About Me

I am an Assistant Professor of Statistics at the University of Texas at Austin, in the Department of Statistics and Data Science. I obtained my PhD from the Computational and Biological Learning group at the University of Cambridge, and spent two years as a post doc in the SAILING laboratory at Carnegie Mellon University.

Research interests

My research interests span several areas in Machine Learning and Statistics. Key areas include:

Network analysis: I am interested in building models that capture realistic behavior in interaction-based networks. Bayesian nonparametric priors allow us to model networks of unbounded size, while capturing commonly seen graph properties such as sparsity and power law behavior. I have developed models for clustered interaction networks, clique-based binary networks, and temporally evolving graphs, and continue to explore new ways of capturing relational and interaction data.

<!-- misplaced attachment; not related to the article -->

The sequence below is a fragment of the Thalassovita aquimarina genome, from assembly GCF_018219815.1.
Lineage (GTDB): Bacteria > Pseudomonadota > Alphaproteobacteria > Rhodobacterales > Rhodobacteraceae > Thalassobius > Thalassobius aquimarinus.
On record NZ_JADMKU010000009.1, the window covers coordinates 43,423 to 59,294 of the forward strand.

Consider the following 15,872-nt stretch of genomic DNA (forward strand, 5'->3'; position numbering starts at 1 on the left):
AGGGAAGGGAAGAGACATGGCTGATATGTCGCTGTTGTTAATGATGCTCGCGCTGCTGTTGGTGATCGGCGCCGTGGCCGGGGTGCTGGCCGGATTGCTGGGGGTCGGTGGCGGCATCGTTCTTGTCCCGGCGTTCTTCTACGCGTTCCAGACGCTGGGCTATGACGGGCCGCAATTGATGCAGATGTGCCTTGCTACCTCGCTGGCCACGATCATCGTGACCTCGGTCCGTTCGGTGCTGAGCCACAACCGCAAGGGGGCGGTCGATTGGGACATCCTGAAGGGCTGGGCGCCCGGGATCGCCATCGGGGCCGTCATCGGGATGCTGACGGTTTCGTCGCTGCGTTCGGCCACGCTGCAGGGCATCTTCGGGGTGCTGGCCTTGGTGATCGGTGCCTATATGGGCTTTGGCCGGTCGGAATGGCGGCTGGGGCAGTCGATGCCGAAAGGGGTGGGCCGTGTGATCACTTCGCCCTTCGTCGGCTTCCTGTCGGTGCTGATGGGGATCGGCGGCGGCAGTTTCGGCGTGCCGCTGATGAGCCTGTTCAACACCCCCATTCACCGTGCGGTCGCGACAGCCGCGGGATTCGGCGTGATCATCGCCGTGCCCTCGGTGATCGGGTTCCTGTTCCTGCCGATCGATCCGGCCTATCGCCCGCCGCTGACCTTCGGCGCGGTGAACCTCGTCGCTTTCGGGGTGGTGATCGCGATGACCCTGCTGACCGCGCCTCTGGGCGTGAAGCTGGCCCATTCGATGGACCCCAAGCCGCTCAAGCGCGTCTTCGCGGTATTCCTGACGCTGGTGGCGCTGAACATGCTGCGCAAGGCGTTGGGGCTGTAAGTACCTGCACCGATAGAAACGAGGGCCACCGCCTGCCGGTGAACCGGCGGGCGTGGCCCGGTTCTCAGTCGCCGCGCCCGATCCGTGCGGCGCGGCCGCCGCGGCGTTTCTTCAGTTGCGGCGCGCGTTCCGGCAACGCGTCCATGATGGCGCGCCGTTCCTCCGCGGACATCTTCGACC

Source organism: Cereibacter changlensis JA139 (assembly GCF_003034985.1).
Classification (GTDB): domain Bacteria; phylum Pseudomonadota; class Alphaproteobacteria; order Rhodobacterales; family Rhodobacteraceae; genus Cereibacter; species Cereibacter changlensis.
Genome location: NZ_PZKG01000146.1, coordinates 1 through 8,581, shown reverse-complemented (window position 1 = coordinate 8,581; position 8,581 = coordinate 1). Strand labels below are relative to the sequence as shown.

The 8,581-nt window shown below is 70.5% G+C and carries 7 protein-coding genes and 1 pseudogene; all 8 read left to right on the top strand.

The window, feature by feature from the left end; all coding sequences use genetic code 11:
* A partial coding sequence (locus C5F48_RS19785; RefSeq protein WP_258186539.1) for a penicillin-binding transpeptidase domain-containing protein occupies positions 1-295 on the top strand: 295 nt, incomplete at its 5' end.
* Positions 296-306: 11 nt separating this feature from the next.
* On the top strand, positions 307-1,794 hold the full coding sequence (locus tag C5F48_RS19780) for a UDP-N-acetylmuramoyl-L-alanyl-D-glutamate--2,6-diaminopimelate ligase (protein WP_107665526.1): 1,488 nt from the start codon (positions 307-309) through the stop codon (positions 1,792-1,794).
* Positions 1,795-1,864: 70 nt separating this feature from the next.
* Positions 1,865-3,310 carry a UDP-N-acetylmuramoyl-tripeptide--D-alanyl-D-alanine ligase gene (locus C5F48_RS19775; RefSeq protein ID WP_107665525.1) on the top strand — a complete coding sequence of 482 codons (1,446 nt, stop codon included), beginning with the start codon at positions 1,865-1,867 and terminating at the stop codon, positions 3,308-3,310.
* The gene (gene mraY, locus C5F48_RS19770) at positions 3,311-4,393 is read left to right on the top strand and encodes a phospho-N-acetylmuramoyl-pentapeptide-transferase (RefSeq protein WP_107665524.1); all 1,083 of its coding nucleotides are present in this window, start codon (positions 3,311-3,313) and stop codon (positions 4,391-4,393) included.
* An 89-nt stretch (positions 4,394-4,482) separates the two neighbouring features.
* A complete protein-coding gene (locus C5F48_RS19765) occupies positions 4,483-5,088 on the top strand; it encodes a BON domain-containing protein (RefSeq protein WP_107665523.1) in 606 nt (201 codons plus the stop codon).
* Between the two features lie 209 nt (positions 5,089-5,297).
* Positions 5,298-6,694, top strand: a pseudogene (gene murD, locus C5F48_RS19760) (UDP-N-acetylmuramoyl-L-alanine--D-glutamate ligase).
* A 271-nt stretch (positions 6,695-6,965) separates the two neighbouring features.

Scalable inference methods: Developing faster, distributed Bayesian inference algorithms has been a long-term research direction of mine. I have developed theoretically justified parallel MCMC algorithms for a number of challenging Bayesian nonparametric models, plus approximate scalable inference algorithms for both parametric and nonparametric models.

Bayesian nonparametrics: The nonparametric Bayesian paradigm is an elegant and flexible approach for modeling complex data of unknown latent dimensionality, and was the focus of much of my PhD and postdoctoral work. In particular, I am interested in dependent nonparametric processes - distributions over collections of measures indexed by values in some covariate space.


Sinead Williamson

Contact Details


Statistics & Data Science
WEL 5.228
105 E 24th St, D9800
Austin, TX 78705